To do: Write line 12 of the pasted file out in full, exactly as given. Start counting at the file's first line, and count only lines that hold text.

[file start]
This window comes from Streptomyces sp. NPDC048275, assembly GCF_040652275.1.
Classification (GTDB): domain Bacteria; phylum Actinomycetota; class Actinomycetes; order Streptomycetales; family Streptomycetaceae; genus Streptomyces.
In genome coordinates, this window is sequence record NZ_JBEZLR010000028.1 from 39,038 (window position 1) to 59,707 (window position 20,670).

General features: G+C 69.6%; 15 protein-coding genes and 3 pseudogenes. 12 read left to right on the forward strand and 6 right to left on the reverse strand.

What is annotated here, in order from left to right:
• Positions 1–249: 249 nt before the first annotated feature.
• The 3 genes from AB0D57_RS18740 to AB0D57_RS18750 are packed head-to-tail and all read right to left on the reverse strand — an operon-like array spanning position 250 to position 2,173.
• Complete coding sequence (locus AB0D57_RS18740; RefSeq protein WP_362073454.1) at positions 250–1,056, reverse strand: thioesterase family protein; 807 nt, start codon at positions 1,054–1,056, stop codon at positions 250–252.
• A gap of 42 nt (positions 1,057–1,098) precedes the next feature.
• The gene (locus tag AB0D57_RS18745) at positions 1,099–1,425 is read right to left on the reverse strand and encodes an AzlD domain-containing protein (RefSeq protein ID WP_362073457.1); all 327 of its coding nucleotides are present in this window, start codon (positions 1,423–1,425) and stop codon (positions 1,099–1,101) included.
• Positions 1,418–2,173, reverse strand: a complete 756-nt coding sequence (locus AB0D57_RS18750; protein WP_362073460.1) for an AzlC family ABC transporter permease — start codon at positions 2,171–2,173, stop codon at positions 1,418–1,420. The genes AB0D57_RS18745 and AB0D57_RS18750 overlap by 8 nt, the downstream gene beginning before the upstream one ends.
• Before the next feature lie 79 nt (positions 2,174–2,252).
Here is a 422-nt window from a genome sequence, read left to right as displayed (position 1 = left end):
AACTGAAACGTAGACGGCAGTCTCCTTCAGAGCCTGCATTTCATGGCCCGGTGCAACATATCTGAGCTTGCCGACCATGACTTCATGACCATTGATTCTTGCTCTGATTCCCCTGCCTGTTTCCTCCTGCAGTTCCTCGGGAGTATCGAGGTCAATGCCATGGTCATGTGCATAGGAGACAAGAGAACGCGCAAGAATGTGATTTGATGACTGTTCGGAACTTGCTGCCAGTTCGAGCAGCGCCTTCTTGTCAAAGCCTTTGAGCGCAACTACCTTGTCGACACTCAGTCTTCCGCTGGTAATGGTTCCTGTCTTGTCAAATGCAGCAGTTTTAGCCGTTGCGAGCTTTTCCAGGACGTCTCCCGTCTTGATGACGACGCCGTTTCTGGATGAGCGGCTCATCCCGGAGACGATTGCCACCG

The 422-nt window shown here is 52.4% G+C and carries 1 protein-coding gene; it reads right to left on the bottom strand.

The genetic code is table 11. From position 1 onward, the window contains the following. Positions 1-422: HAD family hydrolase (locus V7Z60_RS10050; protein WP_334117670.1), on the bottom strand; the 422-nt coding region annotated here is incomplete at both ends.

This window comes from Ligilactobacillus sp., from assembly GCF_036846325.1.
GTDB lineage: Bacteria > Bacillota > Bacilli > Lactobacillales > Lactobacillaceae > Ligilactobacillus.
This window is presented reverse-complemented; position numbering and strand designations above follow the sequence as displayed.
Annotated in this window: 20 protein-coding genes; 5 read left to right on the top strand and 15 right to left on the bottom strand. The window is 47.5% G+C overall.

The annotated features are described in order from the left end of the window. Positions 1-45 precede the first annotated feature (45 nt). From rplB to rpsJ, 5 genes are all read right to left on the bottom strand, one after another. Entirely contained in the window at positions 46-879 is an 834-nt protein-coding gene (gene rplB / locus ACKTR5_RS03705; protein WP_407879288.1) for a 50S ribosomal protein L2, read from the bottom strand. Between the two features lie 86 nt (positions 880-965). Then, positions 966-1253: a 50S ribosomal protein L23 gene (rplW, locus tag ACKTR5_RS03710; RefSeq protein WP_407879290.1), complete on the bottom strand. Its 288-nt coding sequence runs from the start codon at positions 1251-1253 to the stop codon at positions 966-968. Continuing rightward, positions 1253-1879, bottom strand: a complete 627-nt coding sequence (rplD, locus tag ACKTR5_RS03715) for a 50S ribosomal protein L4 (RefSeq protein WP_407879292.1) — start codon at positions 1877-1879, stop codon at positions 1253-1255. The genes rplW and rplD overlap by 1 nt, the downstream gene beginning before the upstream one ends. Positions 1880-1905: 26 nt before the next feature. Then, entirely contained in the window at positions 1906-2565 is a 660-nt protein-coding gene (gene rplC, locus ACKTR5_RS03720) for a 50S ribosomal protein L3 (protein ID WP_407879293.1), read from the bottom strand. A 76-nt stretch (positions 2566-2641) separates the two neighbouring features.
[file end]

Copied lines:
• Before the next feature lie 79 nt (positions 2,174–2,252).